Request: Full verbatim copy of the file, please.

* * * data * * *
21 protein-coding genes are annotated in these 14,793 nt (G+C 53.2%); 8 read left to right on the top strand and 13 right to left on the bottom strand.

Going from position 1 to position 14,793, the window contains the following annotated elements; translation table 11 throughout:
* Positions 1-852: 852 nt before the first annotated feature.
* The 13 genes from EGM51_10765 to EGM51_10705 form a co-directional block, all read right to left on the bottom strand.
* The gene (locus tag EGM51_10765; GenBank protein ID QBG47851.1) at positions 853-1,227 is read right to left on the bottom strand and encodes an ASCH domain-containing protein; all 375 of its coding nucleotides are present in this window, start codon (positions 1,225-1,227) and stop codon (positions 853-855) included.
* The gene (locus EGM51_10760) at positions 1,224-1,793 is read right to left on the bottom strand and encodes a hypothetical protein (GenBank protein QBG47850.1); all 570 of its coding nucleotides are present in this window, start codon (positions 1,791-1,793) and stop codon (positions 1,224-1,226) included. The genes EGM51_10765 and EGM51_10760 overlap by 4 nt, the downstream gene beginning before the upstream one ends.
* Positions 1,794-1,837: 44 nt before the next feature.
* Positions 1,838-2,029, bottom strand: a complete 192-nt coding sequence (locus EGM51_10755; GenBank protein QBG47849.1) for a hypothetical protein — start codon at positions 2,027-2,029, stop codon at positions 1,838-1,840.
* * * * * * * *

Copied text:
21 protein-coding genes are annotated in these 14,793 nt (G+C 53.2%); 8 read left to right on the top strand and 13 right to left on the bottom strand.

Going from position 1 to position 14,793, the window contains the following annotated elements; translation table 11 throughout:
* Positions 1-852: 852 nt before the first annotated feature.
* The 13 genes from EGM51_10765 to EGM51_10705 form a co-directional block, all read right to left on the bottom strand.
* The gene (locus tag EGM51_10765; GenBank protein ID QBG47851.1) at positions 853-1,227 is read right to left on the bottom strand and encodes an ASCH domain-containing protein; all 375 of its coding nucleotides are present in this window, start codon (positions 1,225-1,227) and stop codon (positions 853-855) included.
* The gene (locus EGM51_10760) at positions 1,224-1,793 is read right to left on the bottom strand and encodes a hypothetical protein (GenBank protein QBG47850.1); all 570 of its coding nucleotides are present in this window, start codon (positions 1,791-1,793) and stop codon (positions 1,224-1,226) included. The genes EGM51_10765 and EGM51_10760 overlap by 4 nt, the downstream gene beginning before the upstream one ends.
* Positions 1,794-1,837: 44 nt before the next feature.
* Positions 1,838-2,029, bottom strand: a complete 192-nt coding sequence (locus EGM51_10755; GenBank protein QBG47849.1) for a hypothetical protein — start codon at positions 2,027-2,029, stop codon at positions 1,838-1,840.